In addition to the standard survivor annuity options available to those retiring, another, more rarely used, option exists: the insurable interest annuity.
That option could be of interest to you for example if you are not married but have someone—a child, most commonly—who would financially benefit from your remaining alive. It also can be used for example to provide for a current spouse when a court order already has designated a survivor benefit for a former spouse. However, the reduction in your own annuity can be substantial, far in excess of the cost of providing a regular survivor annuity.
Among those who are presumed to have such a financial interest in you is a current spouse, a former spouse, a blood or adoptive relative closer than first cousin, a person to whom you are engaged to be married, a same-sex domestic partner meeting certain standards, or someone with whom you are living in a relationship that would constitute a common-law marriage in a jurisdiction that recognizes such a marriage.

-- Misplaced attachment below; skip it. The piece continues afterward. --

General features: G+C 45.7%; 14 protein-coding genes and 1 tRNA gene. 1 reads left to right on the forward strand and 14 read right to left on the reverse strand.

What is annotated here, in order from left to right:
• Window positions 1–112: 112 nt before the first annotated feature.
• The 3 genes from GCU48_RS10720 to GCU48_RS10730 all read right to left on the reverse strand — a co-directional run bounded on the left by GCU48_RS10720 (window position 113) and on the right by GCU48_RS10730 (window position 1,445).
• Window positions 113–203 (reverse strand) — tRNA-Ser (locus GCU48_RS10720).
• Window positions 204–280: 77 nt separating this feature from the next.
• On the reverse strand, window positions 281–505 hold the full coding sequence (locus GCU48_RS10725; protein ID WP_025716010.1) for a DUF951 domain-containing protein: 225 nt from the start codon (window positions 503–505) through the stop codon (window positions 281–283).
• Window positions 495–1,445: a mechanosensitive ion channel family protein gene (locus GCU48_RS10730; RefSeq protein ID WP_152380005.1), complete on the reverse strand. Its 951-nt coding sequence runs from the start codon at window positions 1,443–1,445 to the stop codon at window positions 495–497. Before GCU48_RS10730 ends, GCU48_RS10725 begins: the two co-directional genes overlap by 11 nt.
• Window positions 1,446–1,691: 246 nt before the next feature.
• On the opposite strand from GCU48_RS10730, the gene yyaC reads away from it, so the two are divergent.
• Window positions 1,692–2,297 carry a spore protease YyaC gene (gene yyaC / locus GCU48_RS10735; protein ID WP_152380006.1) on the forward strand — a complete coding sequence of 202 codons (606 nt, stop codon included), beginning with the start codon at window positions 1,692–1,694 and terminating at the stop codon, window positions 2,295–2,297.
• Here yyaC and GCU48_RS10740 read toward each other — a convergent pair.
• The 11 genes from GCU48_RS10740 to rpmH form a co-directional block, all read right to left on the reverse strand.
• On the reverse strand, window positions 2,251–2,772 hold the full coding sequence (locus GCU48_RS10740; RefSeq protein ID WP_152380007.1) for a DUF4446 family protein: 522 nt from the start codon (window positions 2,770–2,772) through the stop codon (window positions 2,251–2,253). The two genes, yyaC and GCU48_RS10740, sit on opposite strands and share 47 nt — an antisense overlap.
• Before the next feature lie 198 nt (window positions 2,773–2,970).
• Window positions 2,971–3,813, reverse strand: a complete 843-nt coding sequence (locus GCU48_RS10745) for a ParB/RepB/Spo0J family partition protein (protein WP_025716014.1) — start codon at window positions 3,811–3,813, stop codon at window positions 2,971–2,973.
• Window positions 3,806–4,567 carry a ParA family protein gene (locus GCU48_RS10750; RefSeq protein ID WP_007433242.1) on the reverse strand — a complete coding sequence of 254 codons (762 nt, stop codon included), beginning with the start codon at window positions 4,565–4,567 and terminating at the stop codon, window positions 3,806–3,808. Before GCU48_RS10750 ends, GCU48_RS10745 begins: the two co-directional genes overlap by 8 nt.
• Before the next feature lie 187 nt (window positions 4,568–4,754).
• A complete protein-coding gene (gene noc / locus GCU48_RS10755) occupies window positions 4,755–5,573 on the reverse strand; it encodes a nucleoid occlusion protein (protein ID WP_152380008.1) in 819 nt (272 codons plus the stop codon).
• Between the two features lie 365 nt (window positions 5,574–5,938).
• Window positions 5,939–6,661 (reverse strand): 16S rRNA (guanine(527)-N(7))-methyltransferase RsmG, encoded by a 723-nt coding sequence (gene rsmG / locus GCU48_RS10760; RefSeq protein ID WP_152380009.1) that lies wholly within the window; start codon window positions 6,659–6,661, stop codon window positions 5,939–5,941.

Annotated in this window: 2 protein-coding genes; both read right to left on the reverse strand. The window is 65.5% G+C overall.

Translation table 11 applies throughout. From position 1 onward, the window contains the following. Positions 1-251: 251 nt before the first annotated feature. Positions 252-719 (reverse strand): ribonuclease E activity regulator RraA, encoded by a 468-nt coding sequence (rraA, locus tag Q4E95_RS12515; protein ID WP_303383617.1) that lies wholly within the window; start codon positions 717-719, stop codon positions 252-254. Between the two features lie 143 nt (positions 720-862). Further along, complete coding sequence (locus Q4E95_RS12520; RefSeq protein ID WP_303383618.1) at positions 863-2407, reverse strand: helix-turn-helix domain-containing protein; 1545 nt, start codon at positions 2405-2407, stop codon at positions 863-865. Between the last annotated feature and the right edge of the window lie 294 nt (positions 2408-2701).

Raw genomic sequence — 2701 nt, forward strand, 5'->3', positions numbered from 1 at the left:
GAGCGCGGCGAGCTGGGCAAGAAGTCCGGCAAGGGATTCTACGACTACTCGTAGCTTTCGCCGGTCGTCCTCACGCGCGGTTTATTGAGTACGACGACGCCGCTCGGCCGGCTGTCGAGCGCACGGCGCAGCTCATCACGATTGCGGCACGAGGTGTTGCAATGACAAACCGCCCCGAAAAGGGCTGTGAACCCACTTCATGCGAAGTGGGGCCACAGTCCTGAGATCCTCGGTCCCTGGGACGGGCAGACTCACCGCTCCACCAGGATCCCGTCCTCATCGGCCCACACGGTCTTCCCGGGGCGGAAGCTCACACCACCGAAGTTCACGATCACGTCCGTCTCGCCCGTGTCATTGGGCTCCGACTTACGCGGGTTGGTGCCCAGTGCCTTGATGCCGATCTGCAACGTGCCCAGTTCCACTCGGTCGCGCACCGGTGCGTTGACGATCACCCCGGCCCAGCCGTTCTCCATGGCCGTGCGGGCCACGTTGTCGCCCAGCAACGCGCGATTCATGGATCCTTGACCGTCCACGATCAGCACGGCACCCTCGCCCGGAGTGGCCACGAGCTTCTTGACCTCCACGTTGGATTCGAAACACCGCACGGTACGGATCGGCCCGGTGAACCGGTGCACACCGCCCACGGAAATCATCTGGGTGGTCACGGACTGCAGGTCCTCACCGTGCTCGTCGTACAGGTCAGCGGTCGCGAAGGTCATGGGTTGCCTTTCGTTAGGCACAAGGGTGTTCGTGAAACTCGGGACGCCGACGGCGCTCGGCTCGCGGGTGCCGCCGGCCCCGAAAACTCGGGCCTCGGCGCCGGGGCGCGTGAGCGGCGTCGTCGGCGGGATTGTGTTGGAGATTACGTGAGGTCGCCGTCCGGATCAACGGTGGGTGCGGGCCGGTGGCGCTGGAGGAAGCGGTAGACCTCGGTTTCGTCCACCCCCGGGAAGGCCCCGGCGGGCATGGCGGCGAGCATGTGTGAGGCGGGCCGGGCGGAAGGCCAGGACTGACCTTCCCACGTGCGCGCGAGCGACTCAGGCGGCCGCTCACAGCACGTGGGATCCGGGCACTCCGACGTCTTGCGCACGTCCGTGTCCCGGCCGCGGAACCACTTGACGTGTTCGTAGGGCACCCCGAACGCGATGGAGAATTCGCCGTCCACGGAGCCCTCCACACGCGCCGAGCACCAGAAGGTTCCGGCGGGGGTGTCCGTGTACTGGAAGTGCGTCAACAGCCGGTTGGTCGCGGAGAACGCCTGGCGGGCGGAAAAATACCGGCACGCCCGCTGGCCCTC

If there is someone other than one of these to whom you would like to provide an insurable interest annuity, you’d have to provide an affidavit from one or more people who have personal knowledge of that financial dependency.
The rules for computing the amount and cost of an insurable interest annuity differ from those governing a regular survivor annuity. The amount the designee will receive is 55 percent of your reduced annuity, under either CSRS of FERS. The reduction in your annuity is computed as follows:
10 percent if the person is the same age, older than, or less than 5 years younger than you;
15 percent if 5 but less than 10 years younger;
20 percent if 10 but less than 15 years younger;
25 percent if 15 but less than 20 years younger;
30 percent if 20 but less than 25 years younger;
35 percent if 25 but less than 30 years younger; and
40 percent if 30 or more years younger than you.